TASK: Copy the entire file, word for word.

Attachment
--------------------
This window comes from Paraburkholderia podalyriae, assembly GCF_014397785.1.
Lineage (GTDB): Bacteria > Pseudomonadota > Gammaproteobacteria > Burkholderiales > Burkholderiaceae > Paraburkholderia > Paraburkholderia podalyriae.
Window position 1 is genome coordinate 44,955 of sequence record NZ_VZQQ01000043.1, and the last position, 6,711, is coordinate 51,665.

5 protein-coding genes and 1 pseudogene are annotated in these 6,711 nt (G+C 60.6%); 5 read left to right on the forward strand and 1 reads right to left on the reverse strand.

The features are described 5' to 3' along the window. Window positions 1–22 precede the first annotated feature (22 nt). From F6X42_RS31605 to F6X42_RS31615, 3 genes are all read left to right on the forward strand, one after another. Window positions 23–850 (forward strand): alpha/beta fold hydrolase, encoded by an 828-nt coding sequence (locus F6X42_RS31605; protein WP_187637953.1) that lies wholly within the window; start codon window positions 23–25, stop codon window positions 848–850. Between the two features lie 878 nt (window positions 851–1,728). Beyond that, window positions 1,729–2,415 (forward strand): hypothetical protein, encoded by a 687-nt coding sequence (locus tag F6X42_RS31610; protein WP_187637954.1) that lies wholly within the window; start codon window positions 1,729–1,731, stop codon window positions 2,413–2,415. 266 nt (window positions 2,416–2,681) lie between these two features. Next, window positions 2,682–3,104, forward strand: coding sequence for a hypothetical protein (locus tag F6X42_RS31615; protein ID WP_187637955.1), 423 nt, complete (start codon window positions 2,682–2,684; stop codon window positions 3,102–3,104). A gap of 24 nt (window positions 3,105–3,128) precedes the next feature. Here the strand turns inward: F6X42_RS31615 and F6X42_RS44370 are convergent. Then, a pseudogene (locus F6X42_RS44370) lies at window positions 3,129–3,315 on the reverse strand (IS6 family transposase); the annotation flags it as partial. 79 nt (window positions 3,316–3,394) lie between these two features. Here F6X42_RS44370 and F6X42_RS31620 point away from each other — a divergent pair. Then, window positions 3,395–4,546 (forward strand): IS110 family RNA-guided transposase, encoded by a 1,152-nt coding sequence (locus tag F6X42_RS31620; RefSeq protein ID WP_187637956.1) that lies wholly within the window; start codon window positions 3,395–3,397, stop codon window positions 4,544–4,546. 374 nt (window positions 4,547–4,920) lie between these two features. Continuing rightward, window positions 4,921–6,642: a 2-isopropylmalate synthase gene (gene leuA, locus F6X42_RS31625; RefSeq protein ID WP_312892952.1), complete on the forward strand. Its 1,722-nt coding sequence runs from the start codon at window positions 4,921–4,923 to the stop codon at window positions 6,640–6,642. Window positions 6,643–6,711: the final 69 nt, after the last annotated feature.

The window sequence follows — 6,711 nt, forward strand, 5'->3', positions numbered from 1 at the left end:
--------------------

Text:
This window comes from Paraburkholderia podalyriae, assembly GCF_014397785.1.
Lineage (GTDB): Bacteria > Pseudomonadota > Gammaproteobacteria > Burkholderiales > Burkholderiaceae > Paraburkholderia > Paraburkholderia podalyriae.
Window position 1 is genome coordinate 44,955 of sequence record NZ_VZQQ01000043.1, and the last position, 6,711, is coordinate 51,665.

5 protein-coding genes and 1 pseudogene are annotated in these 6,711 nt (G+C 60.6%); 5 read left to right on the forward strand and 1 reads right to left on the reverse strand.

The features are described 5' to 3' along the window. Window positions 1–22 precede the first annotated feature (22 nt). From F6X42_RS31605 to F6X42_RS31615, 3 genes are all read left to right on the forward strand, one after another. Window positions 23–850 (forward strand): alpha/beta fold hydrolase, encoded by an 828-nt coding sequence (locus F6X42_RS31605; protein WP_187637953.1) that lies wholly within the window; start codon window positions 23–25, stop codon window positions 848–850. Between the two features lie 878 nt (window positions 851–1,728). Beyond that, window positions 1,729–2,415 (forward strand): hypothetical protein, encoded by a 687-nt coding sequence (locus tag F6X42_RS31610; protein WP_187637954.1) that lies wholly within the window; start codon window positions 1,729–1,731, stop codon window positions 2,413–2,415. 266 nt (window positions 2,416–2,681) lie between these two features. Next, window positions 2,682–3,104, forward strand: coding sequence for a hypothetical protein (locus tag F6X42_RS31615; protein ID WP_187637955.1), 423 nt, complete (start codon window positions 2,682–2,684; stop codon window positions 3,102–3,104). A gap of 24 nt (window positions 3,105–3,128) precedes the next feature. Here the strand turns inward: F6X42_RS31615 and F6X42_RS44370 are convergent. Then, a pseudogene (locus F6X42_RS44370) lies at window positions 3,129–3,315 on the reverse strand (IS6 family transposase); the annotation flags it as partial. 79 nt (window positions 3,316–3,394) lie between these two features. Here F6X42_RS44370 and F6X42_RS31620 point away from each other — a divergent pair. Then, window positions 3,395–4,546 (forward strand): IS110 family RNA-guided transposase, encoded by a 1,152-nt coding sequence (locus tag F6X42_RS31620; RefSeq protein ID WP_187637956.1) that lies wholly within the window; start codon window positions 3,395–3,397, stop codon window positions 4,544–4,546. 374 nt (window positions 4,547–4,920) lie between these two features. Continuing rightward, window positions 4,921–6,642: a 2-isopropylmalate synthase gene (gene leuA, locus F6X42_RS31625; RefSeq protein ID WP_312892952.1), complete on the forward strand. Its 1,722-nt coding sequence runs from the start codon at window positions 4,921–4,923 to the stop codon at window positions 6,640–6,642. Window positions 6,643–6,711: the final 69 nt, after the last annotated feature.

The window sequence follows — 6,711 nt, forward strand, 5'->3', positions numbered from 1 at the left end: